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The Division 1 Problems Division 2 Needs to Fix

VO: Adrian Sousa WRITTEN BY: Jarett Burke
The Division 1 had a rocky launch, but post game content really helped build the game up into something worthwhile. But there were still issues that were so baked into the game's DNA that we were stuck with them throughout. Division 2 looks promising, but we are still worried, so here are the things Division 2 needs to fix.
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Things Division 2 Needs To Fix (MojoPlays) – Jarett Burke



“The Division” shipped to mostly positive critical reviews back in March of 2016, though it also received a less positive fan reception and it’s easy to see why. A lack of content at launch and a shallow endgame were two common complaints about Ubisoft’s third-person shooter; but, give credit where it’s due, the company tried to right these issues by releasing DLC in the form of missions, gadgets, expansions and more over the next two years to help fill the content gap. Thus, “The Division” (as it stands today) is quite a different game than it was in 2016; and, better yet, Ubisoft and Massive Entertainment were definitely taking notes from all the online feedback they received with the aim of improving the second game and not copying past mistakes. So, with “The Division 2” releasing soon, we thought we’d take a look at ways it needs to improve over the original in order to live up to its full potential.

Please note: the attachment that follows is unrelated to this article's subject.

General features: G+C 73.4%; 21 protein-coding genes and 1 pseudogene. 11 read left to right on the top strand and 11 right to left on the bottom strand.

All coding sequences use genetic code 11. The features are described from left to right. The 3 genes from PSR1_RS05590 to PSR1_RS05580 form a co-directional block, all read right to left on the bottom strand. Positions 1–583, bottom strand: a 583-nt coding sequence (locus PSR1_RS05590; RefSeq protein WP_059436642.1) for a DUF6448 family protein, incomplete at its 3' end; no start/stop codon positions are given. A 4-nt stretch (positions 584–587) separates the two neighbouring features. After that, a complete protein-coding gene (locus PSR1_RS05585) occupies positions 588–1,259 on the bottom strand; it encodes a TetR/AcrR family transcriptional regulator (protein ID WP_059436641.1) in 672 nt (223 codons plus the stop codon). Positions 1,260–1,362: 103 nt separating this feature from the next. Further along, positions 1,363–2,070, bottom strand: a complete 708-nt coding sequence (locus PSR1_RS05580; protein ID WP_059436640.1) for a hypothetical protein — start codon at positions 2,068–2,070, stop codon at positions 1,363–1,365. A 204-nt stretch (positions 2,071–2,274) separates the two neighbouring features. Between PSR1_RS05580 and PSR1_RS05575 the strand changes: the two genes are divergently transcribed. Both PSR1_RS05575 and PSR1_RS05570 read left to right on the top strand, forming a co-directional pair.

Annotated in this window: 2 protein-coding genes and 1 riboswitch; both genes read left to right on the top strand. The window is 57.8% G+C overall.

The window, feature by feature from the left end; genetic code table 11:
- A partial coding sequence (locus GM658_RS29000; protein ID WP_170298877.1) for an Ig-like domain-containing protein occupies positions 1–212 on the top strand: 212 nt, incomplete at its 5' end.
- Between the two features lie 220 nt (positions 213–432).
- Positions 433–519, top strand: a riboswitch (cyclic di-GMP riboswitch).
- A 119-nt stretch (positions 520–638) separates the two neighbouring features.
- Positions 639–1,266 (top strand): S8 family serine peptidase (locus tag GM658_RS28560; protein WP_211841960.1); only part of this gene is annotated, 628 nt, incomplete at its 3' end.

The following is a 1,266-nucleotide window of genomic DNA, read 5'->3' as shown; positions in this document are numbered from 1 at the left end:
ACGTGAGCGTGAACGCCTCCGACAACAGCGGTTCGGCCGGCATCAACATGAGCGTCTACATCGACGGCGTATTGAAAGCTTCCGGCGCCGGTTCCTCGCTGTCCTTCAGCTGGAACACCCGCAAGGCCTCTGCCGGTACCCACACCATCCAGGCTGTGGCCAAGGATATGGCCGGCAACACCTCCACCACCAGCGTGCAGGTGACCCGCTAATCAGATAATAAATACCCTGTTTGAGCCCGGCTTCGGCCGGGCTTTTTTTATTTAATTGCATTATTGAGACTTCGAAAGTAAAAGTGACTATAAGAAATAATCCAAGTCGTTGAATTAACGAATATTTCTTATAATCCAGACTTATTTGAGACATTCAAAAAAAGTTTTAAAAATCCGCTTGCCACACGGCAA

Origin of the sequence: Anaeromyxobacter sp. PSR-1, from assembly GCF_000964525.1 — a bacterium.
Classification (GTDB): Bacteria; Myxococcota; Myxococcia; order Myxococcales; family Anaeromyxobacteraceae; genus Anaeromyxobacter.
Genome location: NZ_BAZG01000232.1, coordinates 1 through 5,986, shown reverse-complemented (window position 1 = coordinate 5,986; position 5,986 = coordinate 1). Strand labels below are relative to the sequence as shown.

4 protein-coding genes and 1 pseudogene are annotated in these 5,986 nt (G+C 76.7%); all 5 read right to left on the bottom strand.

We already know that Ubisoft and Massive have fixed a few things that were commonly criticized in the first game. First off, and most important, we know that “The Division 2” will contain a more robust endgame than that found in the first one. Finishing the main campaign and hitting the level cap will seemingly only lead to a new beginning of sorts, as the endgame offers specialization classes (including Survivalist, Sharpshooter and Demolitionist), along with eight-player raids, and a host of post-release DLC content aimed at expanding the endgame’s experience. But you won’t have to wait until you hit the level cap to get more extras, because Ubisoft plans on having more content ready at launch as well, obviously having learned their mistake of having too little of it available at “The Division’s” launch. Further, “The Division 2” will see its free DLC released over the course of one year, whereas the original game took two years to release all it’s extras, so there’ll be more to do in a shorter time span in the second game. All told, the Day One content, post-release DLC and endgame improvements should keep gamers locked in to Post-Apocalyptic Washington DC for a long, long time.